Carol Park is a senior policy analyst at the Maryland Public Policy Institute.

Is this the best of times in Maryland?

If you’re part of the state’s education industry complex — the teachers unions, bureaucrats and politicians most eager to serve them — times are good. Thanks to the Kirwan Commission’s recent recommendation that public education “reform” requires an additional $4 billion annually in new education spending, you’re expecting to live pretty high on the hog in future years.

If, on the other hand, you’re a taxpayer or an elected official in one of the already-cash-strapped jurisdictions that will be tapped to pay for this grandiose plan, the Kirwan proposal cannot come at a worse time.

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To understand why, we need to admit that Maryland already has a spending problem. Over the past decade and a half, the state’s spending growth far exceeded its economic growth. Between 2004 and 2018, the state government’s total annual expenditures grew by a hefty 108 percent while Maryland’s population grew only 9 percent, income per capita grew only 51 percent, and gross state product grew only 67 percent.

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Unsustainable growth of education and Medicaid spending, which together make up 40 percent of the state’s total annual expenditure, drive this trend. This year, Maryland passed a record $7 billion education spending plan and a bill that promises further hikes beyond 2020.

Therefore, the state’s fiscal leaders project a $1.5 billion structural deficit by 2024, but a short-term deficit is only the tip of the iceberg of Maryland’s debt problem. Maryland also owes $50 billion in long-term debts consisting of bond debts and pension debts and other post-employment benefits liabilities.

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Now we drop the Kirwan “straw” on the back of the already-straining camel. To fund it, we have two choices: Strip funding from other programs or significantly raise state and local taxes.

The Kirwan plan can be implemented by compromising the state’s ability to reduce its $20 billion pension liabilities, close the Maryland Transit Administration budget gap and rebuild the broken-down Pimlico Race Course.

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Alternatively, we could reach deeper into taxpayers’ pockets. To finance Kirwan, income taxes would have to rise by 39 percent, sales taxes by 89 percent and the state’s property tax surcharge by 535 percent. People are already moving out of Maryland, and a rising tax burden would only exacerbate this depressing trend.

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Clearly, neither scenario is easy to embrace, either economically or politically; there is likely to be blood on the floor once the legislature convenes in January. That’s why state leaders should adopt a more responsible approach to dealing with budget realities.

Though it’s a noble goal to help Maryland’s children better prepare for an increasingly knowledge-based economy, the state can neither spend money it does not have nor ignore its competitive position vis-a-vis other states’ tax policies. Therefore, to improve the quality of public services in the long run, Maryland must first improve its fiscal health and competitive position by confronting its spending habit.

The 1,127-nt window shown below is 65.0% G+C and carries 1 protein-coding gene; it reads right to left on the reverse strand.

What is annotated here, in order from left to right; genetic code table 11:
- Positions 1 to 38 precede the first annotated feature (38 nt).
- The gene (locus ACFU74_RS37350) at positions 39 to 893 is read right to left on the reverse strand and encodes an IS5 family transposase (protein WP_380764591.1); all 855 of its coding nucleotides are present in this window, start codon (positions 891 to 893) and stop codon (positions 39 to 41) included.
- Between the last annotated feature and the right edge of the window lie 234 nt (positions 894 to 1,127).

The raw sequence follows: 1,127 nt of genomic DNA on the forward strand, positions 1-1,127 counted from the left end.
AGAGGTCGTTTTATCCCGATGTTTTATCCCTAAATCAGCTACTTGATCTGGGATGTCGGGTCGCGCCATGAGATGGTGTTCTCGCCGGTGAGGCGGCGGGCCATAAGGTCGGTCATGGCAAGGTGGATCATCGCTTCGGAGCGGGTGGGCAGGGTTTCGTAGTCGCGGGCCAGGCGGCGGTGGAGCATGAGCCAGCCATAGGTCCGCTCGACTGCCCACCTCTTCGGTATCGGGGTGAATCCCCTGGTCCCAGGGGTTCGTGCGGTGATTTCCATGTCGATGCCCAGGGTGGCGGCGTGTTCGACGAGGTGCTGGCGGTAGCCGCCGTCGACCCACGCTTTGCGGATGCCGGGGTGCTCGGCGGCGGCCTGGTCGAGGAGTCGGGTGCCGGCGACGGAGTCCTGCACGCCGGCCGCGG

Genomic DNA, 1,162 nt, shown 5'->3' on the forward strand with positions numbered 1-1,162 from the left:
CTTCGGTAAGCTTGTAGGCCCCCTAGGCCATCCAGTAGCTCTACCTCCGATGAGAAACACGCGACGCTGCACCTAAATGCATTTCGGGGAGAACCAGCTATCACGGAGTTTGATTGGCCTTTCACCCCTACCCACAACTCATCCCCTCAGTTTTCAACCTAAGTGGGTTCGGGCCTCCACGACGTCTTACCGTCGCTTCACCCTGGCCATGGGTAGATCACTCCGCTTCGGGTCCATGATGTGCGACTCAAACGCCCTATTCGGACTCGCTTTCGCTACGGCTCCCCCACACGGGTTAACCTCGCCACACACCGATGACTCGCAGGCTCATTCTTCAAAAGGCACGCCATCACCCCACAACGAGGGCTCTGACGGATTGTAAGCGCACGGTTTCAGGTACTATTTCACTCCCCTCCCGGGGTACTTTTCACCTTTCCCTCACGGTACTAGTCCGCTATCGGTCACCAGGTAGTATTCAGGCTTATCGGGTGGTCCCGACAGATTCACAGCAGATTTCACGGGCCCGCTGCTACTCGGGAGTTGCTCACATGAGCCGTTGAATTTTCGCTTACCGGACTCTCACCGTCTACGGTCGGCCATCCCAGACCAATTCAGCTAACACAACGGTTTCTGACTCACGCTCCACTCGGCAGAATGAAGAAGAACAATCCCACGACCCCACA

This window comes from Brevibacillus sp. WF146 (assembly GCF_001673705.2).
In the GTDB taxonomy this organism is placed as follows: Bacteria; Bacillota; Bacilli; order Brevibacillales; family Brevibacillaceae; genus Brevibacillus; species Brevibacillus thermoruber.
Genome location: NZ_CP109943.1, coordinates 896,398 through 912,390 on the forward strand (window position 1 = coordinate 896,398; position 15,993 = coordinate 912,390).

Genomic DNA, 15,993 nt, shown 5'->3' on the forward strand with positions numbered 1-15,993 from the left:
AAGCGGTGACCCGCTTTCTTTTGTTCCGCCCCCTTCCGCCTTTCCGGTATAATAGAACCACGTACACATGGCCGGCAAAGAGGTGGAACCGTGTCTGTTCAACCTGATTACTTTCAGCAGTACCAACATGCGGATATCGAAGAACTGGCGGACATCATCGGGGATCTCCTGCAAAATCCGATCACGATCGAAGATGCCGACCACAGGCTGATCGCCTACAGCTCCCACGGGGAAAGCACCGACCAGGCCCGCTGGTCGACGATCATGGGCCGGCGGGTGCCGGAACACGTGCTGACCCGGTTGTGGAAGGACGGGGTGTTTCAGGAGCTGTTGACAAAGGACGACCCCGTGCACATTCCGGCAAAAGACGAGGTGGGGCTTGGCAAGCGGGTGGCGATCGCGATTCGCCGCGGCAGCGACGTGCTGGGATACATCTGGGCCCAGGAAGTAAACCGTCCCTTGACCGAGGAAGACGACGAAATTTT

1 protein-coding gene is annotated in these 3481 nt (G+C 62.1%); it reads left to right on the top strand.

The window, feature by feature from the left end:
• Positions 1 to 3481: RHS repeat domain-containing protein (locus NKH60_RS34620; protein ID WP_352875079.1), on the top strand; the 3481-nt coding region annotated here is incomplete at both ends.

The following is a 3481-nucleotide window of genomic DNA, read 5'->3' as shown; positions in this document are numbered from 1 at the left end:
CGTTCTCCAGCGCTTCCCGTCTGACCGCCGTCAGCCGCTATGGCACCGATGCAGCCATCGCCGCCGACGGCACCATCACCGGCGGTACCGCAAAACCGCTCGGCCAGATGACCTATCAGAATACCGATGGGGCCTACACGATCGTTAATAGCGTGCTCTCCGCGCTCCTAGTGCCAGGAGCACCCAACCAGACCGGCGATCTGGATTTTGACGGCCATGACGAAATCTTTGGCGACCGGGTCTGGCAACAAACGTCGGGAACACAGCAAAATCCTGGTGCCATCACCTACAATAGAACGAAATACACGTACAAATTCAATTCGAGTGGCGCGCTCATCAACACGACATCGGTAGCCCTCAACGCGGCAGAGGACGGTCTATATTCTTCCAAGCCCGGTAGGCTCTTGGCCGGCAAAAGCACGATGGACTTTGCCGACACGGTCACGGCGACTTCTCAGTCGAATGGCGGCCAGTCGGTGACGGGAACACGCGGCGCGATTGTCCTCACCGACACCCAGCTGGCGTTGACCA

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If Maryland adopts a formal spending limit similar to Colorado’s Taxpayer’s Bill of Rights (TABOR), for example, it would restrict annual spending increases to the sum of inflation plus population growth. This would guarantee that state government spending would not outrun — and weaken — the state’s economy. It would force state leaders to identify their priorities systematically, not privileging some types of expenditures over all others. This would help the budget process to become more cost-efficient and outcome-based.

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The logic of spending restraints is simple and immutable. Just as households need to first examine their income before they choose which car or house to buy, state leaders must start with a budget constraint if they are to make intelligent choices about spending alternatives. No household should rationally commit to an array of extravagant outlays and then figure out how to come up with the money. Nor should our elected leaders.

Gov. Larry Hogan (R) should boldly push for spending discipline in the coming Kirwan debates and, ultimately, TABOR-like reform. He has publicly expressed his distaste for the Kirwan plan, calling it “half-baked” and labeling its proponents the Kirwan Tax Hike Commission. He has even started a fundraising campaign to fight against it. Maryland has a lot to gain if Hogan takes that campaign a step further.

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After all, a historically deep-blue Maryland elected a Republican governor who promised fiscal responsibility, with the ultimate hope of ending the state’s long-lived budget problems.

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In that light, the Kirwan debate is a golden opportunity for Hogan to keep his campaign promises and call attention to the need to install fiscal guardrails on Maryland’s spending highway.

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